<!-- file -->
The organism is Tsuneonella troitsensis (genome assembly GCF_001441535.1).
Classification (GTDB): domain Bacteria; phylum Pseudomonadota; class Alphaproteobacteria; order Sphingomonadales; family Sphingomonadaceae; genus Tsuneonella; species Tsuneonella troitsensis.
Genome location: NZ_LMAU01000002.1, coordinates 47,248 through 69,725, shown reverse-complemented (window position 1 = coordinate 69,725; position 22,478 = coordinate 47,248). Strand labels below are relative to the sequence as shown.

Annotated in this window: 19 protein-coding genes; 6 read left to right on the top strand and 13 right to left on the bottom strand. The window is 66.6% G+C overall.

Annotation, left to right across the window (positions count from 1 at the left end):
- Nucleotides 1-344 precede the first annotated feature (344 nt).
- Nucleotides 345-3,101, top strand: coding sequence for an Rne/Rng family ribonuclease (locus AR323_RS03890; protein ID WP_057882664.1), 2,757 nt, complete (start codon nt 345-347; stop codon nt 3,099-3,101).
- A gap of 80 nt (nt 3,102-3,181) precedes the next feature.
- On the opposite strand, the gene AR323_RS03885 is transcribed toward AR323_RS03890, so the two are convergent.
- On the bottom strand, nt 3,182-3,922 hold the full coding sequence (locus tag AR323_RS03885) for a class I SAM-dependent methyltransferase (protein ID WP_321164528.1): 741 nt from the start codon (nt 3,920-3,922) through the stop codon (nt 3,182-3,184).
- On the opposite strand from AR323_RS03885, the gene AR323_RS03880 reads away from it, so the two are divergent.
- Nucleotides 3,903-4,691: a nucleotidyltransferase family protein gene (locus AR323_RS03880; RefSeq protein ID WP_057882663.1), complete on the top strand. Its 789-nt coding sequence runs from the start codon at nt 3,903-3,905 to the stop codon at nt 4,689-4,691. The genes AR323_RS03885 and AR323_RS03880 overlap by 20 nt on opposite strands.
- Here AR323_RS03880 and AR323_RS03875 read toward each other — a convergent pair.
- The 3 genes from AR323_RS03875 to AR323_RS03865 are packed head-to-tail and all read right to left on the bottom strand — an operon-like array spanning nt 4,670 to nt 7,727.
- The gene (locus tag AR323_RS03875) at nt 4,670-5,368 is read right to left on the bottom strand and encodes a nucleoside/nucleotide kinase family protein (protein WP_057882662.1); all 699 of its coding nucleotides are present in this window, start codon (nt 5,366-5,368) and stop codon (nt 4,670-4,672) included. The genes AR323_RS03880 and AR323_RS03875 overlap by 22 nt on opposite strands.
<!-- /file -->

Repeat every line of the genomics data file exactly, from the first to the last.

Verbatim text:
The organism is Tsuneonella troitsensis (genome assembly GCF_001441535.1).
Classification (GTDB): domain Bacteria; phylum Pseudomonadota; class Alphaproteobacteria; order Sphingomonadales; family Sphingomonadaceae; genus Tsuneonella; species Tsuneonella troitsensis.
Genome location: NZ_LMAU01000002.1, coordinates 47,248 through 69,725, shown reverse-complemented (window position 1 = coordinate 69,725; position 22,478 = coordinate 47,248). Strand labels below are relative to the sequence as shown.

Annotated in this window: 19 protein-coding genes; 6 read left to right on the top strand and 13 right to left on the bottom strand. The window is 66.6% G+C overall.

Annotation, left to right across the window (positions count from 1 at the left end):
- Nucleotides 1-344 precede the first annotated feature (344 nt).
- Nucleotides 345-3,101, top strand: coding sequence for an Rne/Rng family ribonuclease (locus AR323_RS03890; protein ID WP_057882664.1), 2,757 nt, complete (start codon nt 345-347; stop codon nt 3,099-3,101).
- A gap of 80 nt (nt 3,102-3,181) precedes the next feature.
- On the opposite strand, the gene AR323_RS03885 is transcribed toward AR323_RS03890, so the two are convergent.
- On the bottom strand, nt 3,182-3,922 hold the full coding sequence (locus tag AR323_RS03885) for a class I SAM-dependent methyltransferase (protein ID WP_321164528.1): 741 nt from the start codon (nt 3,920-3,922) through the stop codon (nt 3,182-3,184).
- On the opposite strand from AR323_RS03885, the gene AR323_RS03880 reads away from it, so the two are divergent.
- Nucleotides 3,903-4,691: a nucleotidyltransferase family protein gene (locus AR323_RS03880; RefSeq protein ID WP_057882663.1), complete on the top strand. Its 789-nt coding sequence runs from the start codon at nt 3,903-3,905 to the stop codon at nt 4,689-4,691. The genes AR323_RS03885 and AR323_RS03880 overlap by 20 nt on opposite strands.
- Here AR323_RS03880 and AR323_RS03875 read toward each other — a convergent pair.
- The 3 genes from AR323_RS03875 to AR323_RS03865 are packed head-to-tail and all read right to left on the bottom strand — an operon-like array spanning nt 4,670 to nt 7,727.
- The gene (locus tag AR323_RS03875) at nt 4,670-5,368 is read right to left on the bottom strand and encodes a nucleoside/nucleotide kinase family protein (protein WP_057882662.1); all 699 of its coding nucleotides are present in this window, start codon (nt 5,366-5,368) and stop codon (nt 4,670-4,672) included. The genes AR323_RS03880 and AR323_RS03875 overlap by 22 nt on opposite strands.